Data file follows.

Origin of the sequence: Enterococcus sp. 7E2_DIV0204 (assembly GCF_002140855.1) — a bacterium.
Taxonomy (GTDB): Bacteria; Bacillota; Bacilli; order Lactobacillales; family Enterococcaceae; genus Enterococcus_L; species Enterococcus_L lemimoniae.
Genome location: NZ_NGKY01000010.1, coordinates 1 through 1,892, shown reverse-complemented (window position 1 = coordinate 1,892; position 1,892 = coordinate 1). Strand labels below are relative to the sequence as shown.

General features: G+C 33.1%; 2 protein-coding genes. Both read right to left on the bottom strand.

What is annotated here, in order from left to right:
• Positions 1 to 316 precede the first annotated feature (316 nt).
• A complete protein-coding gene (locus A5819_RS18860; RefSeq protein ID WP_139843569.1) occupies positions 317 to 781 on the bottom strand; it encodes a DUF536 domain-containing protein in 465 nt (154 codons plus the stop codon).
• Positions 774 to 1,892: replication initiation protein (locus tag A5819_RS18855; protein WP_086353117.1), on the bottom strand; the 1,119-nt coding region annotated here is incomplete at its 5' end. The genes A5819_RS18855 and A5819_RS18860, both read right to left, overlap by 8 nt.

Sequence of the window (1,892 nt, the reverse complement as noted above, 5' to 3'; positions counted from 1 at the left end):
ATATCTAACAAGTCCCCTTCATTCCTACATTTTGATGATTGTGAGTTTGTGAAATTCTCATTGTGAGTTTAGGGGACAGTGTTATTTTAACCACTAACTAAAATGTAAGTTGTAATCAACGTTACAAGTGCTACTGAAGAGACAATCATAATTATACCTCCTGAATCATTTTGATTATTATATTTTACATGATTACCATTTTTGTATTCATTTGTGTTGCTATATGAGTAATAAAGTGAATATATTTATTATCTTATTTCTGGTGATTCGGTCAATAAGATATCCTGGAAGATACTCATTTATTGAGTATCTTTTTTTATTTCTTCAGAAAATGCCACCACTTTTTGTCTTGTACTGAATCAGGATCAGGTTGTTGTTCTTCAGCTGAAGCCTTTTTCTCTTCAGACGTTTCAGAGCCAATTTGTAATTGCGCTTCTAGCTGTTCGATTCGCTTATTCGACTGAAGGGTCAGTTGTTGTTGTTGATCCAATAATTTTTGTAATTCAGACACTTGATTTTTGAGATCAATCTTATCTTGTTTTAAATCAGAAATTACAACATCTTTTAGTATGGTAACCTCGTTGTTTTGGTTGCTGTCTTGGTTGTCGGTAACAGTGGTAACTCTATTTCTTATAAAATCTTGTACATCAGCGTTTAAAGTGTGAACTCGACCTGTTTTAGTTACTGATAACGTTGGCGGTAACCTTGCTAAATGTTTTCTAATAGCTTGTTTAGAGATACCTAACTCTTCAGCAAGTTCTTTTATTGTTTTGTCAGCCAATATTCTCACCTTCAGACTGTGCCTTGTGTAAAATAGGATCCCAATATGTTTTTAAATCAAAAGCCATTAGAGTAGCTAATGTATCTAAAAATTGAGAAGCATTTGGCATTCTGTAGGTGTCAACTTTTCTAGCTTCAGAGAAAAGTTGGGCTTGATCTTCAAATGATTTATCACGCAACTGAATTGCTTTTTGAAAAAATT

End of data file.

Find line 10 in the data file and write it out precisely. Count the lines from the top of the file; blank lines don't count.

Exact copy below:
ATATCTAACAAGTCCCCTTCATTCCTACATTTTGATGATTGTGAGTTTGTGAAATTCTCATTGTGAGTTTAGGGGACAGTGTTATTTTAACCACTAACTAAAATGTAAGTTGTAATCAACGTTACAAGTGCTACTGAAGAGACAATCATAATTATACCTCCTGAATCATTTTGATTATTATATTTTACATGATTACCATTTTTGTATTCATTTGTGTTGCTATATGAGTAATAAAGTGAATATATTTATTATCTTATTTCTGGTGATTCGGTCAATAAGATATCCTGGAAGATACTCATTTATTGAGTATCTTTTTTTATTTCTTCAGAAAATGCCACCACTTTTTGTCTTGTACTGAATCAGGATCAGGTTGTTGTTCTTCAGCTGAAGCCTTTTTCTCTTCAGACGTTTCAGAGCCAATTTGTAATTGCGCTTCTAGCTGTTCGATTCGCTTATTCGACTGAAGGGTCAGTTGTTGTTGTTGATCCAATAATTTTTGTAATTCAGACACTTGATTTTTGAGATCAATCTTATCTTGTTTTAAATCAGAAATTACAACATCTTTTAGTATGGTAACCTCGTTGTTTTGGTTGCTGTCTTGGTTGTCGGTAACAGTGGTAACTCTATTTCTTATAAAATCTTGTACATCAGCGTTTAAAGTGTGAACTCGACCTGTTTTAGTTACTGATAACGTTGGCGGTAACCTTGCTAAATGTTTTCTAATAGCTTGTTTAGAGATACCTAACTCTTCAGCAAGTTCTTTTATTGTTTTGTCAGCCAATATTCTCACCTTCAGACTGTGCCTTGTGTAAAATAGGATCCCAATATGTTTTTAAATCAAAAGCCATTAGAGTAGCTAATGTATCTAAAAATTGAGAAGCATTTGGCATTCTGTAGGTGTCAACTTTTCTAGCTTCAGAGAAAAGTTGGGCTTGATCTTCAAATGATTTATCACGCAACTGAATTGCTTTTTGAAAAAATT